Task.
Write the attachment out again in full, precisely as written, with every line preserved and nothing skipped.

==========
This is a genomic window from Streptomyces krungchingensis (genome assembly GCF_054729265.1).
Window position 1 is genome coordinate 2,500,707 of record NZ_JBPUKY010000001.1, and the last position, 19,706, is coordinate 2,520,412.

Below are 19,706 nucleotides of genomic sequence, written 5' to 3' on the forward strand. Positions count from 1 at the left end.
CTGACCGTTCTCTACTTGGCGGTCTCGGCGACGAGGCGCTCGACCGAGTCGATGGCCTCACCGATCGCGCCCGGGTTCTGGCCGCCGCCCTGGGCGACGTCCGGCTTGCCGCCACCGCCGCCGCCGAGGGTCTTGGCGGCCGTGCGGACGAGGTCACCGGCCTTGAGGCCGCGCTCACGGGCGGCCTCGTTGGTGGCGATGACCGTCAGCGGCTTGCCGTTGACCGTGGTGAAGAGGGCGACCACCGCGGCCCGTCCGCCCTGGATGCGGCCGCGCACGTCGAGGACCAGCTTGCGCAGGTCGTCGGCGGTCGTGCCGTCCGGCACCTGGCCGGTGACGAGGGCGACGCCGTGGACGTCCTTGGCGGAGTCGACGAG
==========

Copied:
This is a genomic window from Streptomyces krungchingensis (genome assembly GCF_054729265.1).
Window position 1 is genome coordinate 2,500,707 of record NZ_JBPUKY010000001.1, and the last position, 19,706, is coordinate 2,520,412.

Below are 19,706 nucleotides of genomic sequence, written 5' to 3' on the forward strand. Positions count from 1 at the left end.
CTGACCGTTCTCTACTTGGCGGTCTCGGCGACGAGGCGCTCGACCGAGTCGATGGCCTCACCGATCGCGCCCGGGTTCTGGCCGCCGCCCTGGGCGACGTCCGGCTTGCCGCCACCGCCGCCGCCGAGGGTCTTGGCGGCCGTGCGGACGAGGTCACCGGCCTTGAGGCCGCGCTCACGGGCGGCCTCGTTGGTGGCGATGACCGTCAGCGGCTTGCCGTTGACCGTGGTGAAGAGGGCGACCACCGCGGCCCGTCCGCCCTGGATGCGGCCGCGCACGTCGAGGACCAGCTTGCGCAGGTCGTCGGCGGTCGTGCCGTCCGGCACCTGGCCGGTGACGAGGGCGACGCCGTGGACGTCCTTGGCGGAGTCGACGAG